Wetlands are constantly affected by human activities such as landscaping, additional abstractions, and changes in catchment imperviousness, resulting in the reduction of wetland area and degeneration of water quality. Modelling of such anthropogenic factors should be explicitly considered, in order to provide better understanding of the hydrological impacts of wetland restoration. In this paper, the wetland module in a distributed hydrological model, SWAT, is modified to simulate the artificial water input to the designated wetlands. The impact and effect of recharging wetlands on local hydrological cycle, sea outflow and estuary ecology is discussed. The Qingdianwa depression, located in the north of Tianjin city, China, is used as a case study to investigate the effect of human activities on the natural eco-hydrological process as well as different restoration schemes.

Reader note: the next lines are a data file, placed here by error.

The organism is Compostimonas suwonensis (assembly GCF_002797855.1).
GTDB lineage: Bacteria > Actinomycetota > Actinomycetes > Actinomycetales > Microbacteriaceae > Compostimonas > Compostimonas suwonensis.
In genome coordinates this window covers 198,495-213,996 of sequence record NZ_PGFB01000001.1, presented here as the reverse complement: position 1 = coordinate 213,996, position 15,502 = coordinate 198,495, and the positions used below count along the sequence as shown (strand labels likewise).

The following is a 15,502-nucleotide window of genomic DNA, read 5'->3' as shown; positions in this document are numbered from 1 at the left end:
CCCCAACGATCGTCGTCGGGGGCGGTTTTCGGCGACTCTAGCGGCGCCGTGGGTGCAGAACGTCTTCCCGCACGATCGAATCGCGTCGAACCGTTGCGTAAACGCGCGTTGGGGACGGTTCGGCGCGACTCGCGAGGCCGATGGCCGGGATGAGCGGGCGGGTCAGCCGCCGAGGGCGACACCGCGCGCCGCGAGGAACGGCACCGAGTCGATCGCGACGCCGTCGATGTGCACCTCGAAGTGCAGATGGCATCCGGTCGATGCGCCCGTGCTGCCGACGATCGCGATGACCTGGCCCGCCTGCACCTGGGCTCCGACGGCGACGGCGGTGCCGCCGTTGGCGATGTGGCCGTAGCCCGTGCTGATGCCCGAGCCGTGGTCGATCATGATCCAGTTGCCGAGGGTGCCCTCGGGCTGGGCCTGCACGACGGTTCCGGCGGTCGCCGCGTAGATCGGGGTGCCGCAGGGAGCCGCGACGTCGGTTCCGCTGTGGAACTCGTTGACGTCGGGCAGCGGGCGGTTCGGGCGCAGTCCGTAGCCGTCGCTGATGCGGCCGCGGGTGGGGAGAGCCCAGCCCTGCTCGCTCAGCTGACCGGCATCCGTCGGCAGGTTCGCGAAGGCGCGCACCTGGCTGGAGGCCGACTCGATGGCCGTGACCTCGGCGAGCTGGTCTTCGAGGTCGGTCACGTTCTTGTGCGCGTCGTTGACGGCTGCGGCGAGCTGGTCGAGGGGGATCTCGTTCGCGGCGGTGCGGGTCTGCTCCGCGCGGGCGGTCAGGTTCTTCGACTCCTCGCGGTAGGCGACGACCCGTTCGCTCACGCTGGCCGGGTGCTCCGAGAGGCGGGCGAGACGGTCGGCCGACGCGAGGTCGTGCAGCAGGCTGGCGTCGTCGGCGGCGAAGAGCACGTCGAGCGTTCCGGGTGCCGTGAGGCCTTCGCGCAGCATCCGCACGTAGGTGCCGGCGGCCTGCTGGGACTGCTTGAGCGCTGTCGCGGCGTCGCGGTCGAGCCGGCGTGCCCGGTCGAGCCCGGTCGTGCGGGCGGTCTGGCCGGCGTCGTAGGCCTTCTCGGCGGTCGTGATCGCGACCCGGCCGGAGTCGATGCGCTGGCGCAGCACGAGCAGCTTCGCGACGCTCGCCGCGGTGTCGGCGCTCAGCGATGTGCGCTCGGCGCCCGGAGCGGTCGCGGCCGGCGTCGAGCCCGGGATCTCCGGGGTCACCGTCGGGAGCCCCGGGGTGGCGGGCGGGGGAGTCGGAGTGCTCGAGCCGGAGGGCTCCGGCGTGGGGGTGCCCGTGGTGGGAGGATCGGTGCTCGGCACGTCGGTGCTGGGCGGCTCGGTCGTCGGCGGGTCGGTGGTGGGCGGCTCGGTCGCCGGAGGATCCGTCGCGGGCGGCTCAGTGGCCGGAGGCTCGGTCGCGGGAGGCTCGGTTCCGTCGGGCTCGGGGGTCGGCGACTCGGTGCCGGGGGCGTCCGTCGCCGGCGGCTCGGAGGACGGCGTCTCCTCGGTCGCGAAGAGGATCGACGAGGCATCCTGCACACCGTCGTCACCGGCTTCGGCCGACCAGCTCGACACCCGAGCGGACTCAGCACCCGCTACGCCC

Water balance analysis shows that there is a significant shortage of water in the drier months, which also indicates that an external water source is required for wetland restoration. The selected restoration scheme of 0·8 m depth is effective in controlling runoff, whereas a depth of 1 m and above is required for maintaining the basic ecological function of the wetland. Such a scheme has an additional effect of increasing the average surface runoff and groundwater recharge during non-flood seasons by 37·65 and 45·4 million m3, respectively, which illustrated the importance of wetland restoration on local runoff, groundwater recharge and local ecology. The proposed method demonstrated that it is possible to select wetland restoration schemes that are beneficial to both hydrology and ecology. Copyright © 2010 John Wiley & Sons, Ltd.